Vocally, he's still a chatterbox when he gets going.  He likes to repeat, "RaRaRaRaRa" among other things.  He has taken to squealing/screaming/screeching/chirping really loud.  So loud and repeatedly I sometimes want to apologize to our downstairs neighbors who have two babies.  Usually the outbursts are with joy, but he sometimes uses them to express frustration.  Like if he's sitting in his high chair while I get his food ready and he's getting impatient.  One of the funniest things he does is clench his gums, open his eyes really wide and raise his eyebrows, and hold his breath while he turns red and clenches his fists.  I have no idea what this is about... I think he just likes the look of bewilderment on my face when he does it.

Over Christmas I transitioned him back to 2 solids feedings a day.  I know that what time of day he eats what doesn't matter to him, but I like giving him fruit and cereal in the morning and veggies in the evening (c: The fruits he has tried are just bananas and plain applesauce.  He usually eats those with blended up oatmeal.  It has taken longer than I thought it would, but he has come to love these.  The veggies he has tried are carrots, green peas, green beans, acorn squash, broccoli, spinach, and most recently, avocado.  I have some yellow squash in the fridge that he'll try next.  When he tries something new, it's always with a grimace and a gag, at least on the first few bites.  The only exception has been spinach.  Surprisingly, he took to that like it was his everyday favorite from the first bite.  He'll eat it cold, too (ew!).

This month I have finally managed to make myself stick to a schedule (mostly, anyway) when it comes to his sleep.  I would have thought, knowing myself and how I like to make lists and schedules, that this would have happened on its own long ago.  The problem is that even if things are going good, I have to wonder if a change would make it even better, so I change it up.  And we get thrown off.  So the past few weeks this is the schedule I've been keeping.

6:30-7am - His wakeup.  If he wakes up earlier he has to stay in bed til then.  If he is still asleep past 7:15 or so I wake him up.  The vast majority of mornings he wakes around 7am though.  I give him his medicine first thing.

8:00am - Nurse

8:30am - Fruit and Cereal

9:00am - Nap#1.  Finally these are stretching out to be an hour or more.

11:30am - Nurse

1pm - Nap#2.  Ideally, an hour or more.  Unfortunately though this one is still often short (30min).  I have been letting him cry for up to an hour.  Once he went back to sleep for another 45 min.  It's really frustrating when this one is short because a third nap comes at a really awkward time and can interfere with his bedtime.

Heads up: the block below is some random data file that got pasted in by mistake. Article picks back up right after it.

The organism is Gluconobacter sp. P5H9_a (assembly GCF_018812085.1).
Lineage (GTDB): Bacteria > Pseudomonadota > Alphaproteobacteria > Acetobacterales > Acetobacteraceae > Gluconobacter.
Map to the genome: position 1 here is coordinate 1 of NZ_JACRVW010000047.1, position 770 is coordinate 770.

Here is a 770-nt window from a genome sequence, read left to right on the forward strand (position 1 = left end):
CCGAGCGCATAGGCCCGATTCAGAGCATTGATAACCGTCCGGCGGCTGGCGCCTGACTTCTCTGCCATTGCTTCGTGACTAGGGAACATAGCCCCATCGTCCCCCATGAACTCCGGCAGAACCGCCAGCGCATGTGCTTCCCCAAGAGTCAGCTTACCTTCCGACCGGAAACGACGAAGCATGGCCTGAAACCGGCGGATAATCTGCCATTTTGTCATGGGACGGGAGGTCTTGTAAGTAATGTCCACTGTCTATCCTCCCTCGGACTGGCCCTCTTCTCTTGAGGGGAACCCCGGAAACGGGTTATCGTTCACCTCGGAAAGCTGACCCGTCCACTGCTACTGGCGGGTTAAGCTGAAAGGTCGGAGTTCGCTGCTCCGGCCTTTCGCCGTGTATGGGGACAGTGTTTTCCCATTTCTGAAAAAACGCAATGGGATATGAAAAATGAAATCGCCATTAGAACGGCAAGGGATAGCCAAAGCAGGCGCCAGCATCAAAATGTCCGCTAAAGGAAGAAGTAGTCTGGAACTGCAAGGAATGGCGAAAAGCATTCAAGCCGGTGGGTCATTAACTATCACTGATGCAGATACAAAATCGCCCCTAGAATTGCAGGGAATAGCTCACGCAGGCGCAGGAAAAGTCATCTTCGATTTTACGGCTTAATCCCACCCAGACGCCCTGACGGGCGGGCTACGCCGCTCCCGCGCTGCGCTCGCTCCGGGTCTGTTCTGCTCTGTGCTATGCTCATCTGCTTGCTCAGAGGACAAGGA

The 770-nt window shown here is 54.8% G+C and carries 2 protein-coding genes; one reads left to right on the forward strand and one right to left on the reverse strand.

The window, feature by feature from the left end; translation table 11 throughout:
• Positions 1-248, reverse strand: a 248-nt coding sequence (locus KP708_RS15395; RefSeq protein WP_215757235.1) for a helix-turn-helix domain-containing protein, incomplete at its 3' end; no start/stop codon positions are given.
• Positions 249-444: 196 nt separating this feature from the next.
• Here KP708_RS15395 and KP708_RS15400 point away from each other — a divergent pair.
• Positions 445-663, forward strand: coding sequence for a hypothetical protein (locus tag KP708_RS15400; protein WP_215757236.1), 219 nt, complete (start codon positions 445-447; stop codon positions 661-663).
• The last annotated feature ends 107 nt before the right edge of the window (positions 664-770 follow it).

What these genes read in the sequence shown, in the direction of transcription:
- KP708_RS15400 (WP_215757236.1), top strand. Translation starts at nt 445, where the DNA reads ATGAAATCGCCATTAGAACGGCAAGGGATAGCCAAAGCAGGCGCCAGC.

3:00pm - Nurse

4pm - Variable Nap#3

6:00pm - Medicine

6:30pm - Nurse

7:00pm - Veggies

7:15pm - Bath

7:45pm - Nurse

8:00pm - Bedtime

Then he'll usually wake up around 2 or 3am for another feeding.

There are still improvements to be made.  His naps are still too short, and his bedtime is still too late.  This isn't just my opinion - short naps are indicative of over tiredness.  His bedtime was earlier - we tried for over 2 weeks to get him to go to bed at 7.  The problem was not getting him to sleep, it was getting him to stay asleep.  But I know that those wakeups that came after the earlier bedtime are also an indication of not getting enough sleep.  I know it sounds crazy.  But babies his age need at least 14 hours of sleep, and he's only getting about 13 on good days.  It doesn't sound like a big gap, but that hour or more that he doesn't get every day is what is causing the problems that we're having.  Most people don't realize how much sleep babies actually need.

I found a Godsend, Weissbluth has a blog.  While he can't answer all of the questions himself, there are a lot of moms on there who are extremely helpful. 

Babies Declan's age who are successfully on the Weissbluth method go to bed before 6pm, have 1 or 2 wake ups for night feedings, sleep until 6-7am, and take 2-3 solid (1-2hr) naps per day.  The bedtime is early, and yes, it does limit what we can do in the evenings a lot.  Our church meets at night.  We had determined a long time ago that Sunday nights would be an exception, a night where he could stay up later.  But now I'm wanting to get back into doing the Women's Bible Study on Wednesday nights, as well as Zumba on Thursday nights.  So it is a conflict.

I am having to remember a few principles.  One is that it is important to protect the sleep schedule.  Now that he's older, I don't have to be home all the time.  The time between his 2nd nap (once he drops the 3rd nap) and bedtime will be a great time to get him out of the house, but we'll need to be back in time to get him in bed.  The second principle is one that my Great Grandmother taught me - to give them the first year.  As a mom, you really give them more than that, but it is helpful for staying strong and justifying your "strange behavior" to others when they don't understand why you don't want to go out after 6pm.  I have been accused of "not living."  That's not it at all.  It's just that I am giving Declan the first year.  I'm trying to set him up to be well-rested, comfortable, secure.  I'm trying to give him good sleeping and eating habits that he will hopefully carry for the rest of his life. 

Anyway, I have a small soapbox for this.  Maybe I'll express myself fully in another entry.  For now, my little boy is asleep and I should be too.  Goodnight (c: